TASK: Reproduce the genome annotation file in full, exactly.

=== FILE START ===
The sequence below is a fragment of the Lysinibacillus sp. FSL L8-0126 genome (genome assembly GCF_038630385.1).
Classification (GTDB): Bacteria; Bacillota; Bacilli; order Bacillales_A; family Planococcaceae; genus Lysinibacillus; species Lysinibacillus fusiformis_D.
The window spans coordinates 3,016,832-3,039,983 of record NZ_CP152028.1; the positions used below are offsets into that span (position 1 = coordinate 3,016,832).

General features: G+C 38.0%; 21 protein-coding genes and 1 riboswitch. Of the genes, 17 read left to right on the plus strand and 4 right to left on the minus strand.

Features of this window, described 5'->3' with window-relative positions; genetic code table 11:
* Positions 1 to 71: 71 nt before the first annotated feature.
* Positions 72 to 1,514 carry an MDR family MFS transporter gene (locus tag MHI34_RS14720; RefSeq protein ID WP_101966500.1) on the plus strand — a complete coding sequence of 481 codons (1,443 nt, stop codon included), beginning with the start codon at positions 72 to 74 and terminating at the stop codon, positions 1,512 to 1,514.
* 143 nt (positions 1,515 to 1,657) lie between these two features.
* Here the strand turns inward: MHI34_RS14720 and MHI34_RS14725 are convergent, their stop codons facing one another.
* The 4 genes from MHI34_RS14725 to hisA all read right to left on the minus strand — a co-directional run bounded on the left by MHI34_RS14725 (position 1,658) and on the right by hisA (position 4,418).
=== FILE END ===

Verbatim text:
The sequence below is a fragment of the Lysinibacillus sp. FSL L8-0126 genome (genome assembly GCF_038630385.1).
Classification (GTDB): Bacteria; Bacillota; Bacilli; order Bacillales_A; family Planococcaceae; genus Lysinibacillus; species Lysinibacillus fusiformis_D.
The window spans coordinates 3,016,832-3,039,983 of record NZ_CP152028.1; the positions used below are offsets into that span (position 1 = coordinate 3,016,832).

General features: G+C 38.0%; 21 protein-coding genes and 1 riboswitch. Of the genes, 17 read left to right on the plus strand and 4 right to left on the minus strand.

Features of this window, described 5'->3' with window-relative positions; genetic code table 11:
* Positions 1 to 71: 71 nt before the first annotated feature.
* Positions 72 to 1,514 carry an MDR family MFS transporter gene (locus tag MHI34_RS14720; RefSeq protein ID WP_101966500.1) on the plus strand — a complete coding sequence of 481 codons (1,443 nt, stop codon included), beginning with the start codon at positions 72 to 74 and terminating at the stop codon, positions 1,512 to 1,514.
* 143 nt (positions 1,515 to 1,657) lie between these two features.
* Here the strand turns inward: MHI34_RS14720 and MHI34_RS14725 are convergent, their stop codons facing one another.
* The 4 genes from MHI34_RS14725 to hisA all read right to left on the minus strand — a co-directional run bounded on the left by MHI34_RS14725 (position 1,658) and on the right by hisA (position 4,418).